Because for a moment
the trees in the common
were immersed in a wind,

stirring some bird to fasten
its nest with a lost bobby pin
it lifted from the grass,

the widow below had to hold back
her daughter's hair so she could
drink from the fountain

where a hammered basin
multiplied the sky
and all the birds in it.

Ian Finch


The statue of the copper woman greens
without changing the meaning.

The man moving from tree to tree
is as scared of seeing as being seen.

When the hands get together they make
a shadowy bird crawling the wall.

The bombs are shaped like eggs.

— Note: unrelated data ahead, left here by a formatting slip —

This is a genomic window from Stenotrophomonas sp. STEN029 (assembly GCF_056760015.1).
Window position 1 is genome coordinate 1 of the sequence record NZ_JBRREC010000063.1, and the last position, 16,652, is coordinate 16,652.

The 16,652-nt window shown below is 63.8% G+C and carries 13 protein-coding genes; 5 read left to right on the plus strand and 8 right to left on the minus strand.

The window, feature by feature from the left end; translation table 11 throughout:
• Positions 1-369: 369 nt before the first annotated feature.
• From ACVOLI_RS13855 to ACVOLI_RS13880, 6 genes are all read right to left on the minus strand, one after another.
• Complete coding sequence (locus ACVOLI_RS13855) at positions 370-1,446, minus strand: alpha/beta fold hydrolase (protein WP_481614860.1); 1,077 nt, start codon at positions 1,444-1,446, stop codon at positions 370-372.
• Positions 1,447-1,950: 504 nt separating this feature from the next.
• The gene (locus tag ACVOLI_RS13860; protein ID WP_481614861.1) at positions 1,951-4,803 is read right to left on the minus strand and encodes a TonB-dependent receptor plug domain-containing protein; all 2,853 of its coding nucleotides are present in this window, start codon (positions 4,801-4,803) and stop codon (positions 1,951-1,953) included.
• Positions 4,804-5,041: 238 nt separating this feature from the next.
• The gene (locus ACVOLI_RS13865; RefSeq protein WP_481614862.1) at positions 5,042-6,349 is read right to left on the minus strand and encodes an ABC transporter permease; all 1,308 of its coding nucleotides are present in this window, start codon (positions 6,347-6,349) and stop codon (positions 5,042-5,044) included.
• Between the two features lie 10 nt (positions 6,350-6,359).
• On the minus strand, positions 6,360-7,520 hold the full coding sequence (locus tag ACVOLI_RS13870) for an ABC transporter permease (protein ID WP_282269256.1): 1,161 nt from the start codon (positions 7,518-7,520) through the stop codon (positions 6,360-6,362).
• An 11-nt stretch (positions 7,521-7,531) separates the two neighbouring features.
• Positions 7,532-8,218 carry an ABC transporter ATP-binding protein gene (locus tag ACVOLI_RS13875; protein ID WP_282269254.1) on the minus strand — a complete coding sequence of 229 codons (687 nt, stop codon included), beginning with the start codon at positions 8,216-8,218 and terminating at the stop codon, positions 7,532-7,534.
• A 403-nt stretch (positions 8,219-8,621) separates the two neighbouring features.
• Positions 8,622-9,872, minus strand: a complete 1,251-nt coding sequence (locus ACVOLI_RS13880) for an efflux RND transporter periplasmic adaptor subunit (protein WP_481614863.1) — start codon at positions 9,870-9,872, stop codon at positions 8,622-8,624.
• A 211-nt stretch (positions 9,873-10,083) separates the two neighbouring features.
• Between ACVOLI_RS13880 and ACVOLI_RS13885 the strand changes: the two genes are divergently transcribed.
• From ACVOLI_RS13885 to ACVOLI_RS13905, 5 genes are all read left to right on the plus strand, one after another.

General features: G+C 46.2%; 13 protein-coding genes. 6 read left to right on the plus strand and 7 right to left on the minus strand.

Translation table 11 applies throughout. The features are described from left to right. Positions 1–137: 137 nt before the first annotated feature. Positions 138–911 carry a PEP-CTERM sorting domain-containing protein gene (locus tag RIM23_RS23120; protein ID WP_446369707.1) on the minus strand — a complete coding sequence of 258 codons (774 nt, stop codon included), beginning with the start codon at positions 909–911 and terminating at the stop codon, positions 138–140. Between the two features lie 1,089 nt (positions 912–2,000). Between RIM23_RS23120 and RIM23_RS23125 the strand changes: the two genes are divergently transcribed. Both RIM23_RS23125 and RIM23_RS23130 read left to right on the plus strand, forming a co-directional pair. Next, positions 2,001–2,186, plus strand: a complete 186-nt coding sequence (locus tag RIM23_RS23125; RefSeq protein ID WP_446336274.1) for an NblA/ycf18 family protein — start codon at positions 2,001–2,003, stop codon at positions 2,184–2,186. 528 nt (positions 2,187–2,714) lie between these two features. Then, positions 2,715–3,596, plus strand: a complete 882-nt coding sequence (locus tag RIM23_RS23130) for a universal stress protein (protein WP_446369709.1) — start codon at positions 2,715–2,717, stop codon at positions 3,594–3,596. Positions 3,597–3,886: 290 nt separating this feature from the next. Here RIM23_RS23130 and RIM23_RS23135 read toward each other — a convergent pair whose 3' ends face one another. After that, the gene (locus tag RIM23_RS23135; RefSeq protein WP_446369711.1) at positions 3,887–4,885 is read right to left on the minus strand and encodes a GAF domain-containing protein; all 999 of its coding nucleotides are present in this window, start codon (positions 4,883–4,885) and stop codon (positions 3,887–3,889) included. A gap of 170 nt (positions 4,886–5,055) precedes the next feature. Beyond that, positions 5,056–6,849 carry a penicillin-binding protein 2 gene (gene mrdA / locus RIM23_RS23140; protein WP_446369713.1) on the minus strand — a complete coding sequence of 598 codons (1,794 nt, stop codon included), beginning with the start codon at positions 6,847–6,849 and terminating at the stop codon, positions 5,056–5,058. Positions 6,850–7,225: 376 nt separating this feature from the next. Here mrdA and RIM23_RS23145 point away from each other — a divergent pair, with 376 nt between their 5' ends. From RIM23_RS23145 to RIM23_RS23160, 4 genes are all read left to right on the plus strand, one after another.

The eggs offer up their creation.

From the middle of the ruined house,
a flight of stairs.

The shrapnel is melted and molded
into coins, fences, streetlights, statues.

Ian Finch

IAN FINCH recently returned to the U.S. from New Zealand where he was awarded a Fulbright fellowship in poetry, and is now working as a publications editor and graphic designer at the Carnegie Museum of Art in Pittsburgh. His work has most recently appeared in Drunken Boat, Alba, and the Hogtown Creek Review.
The Adirondack Review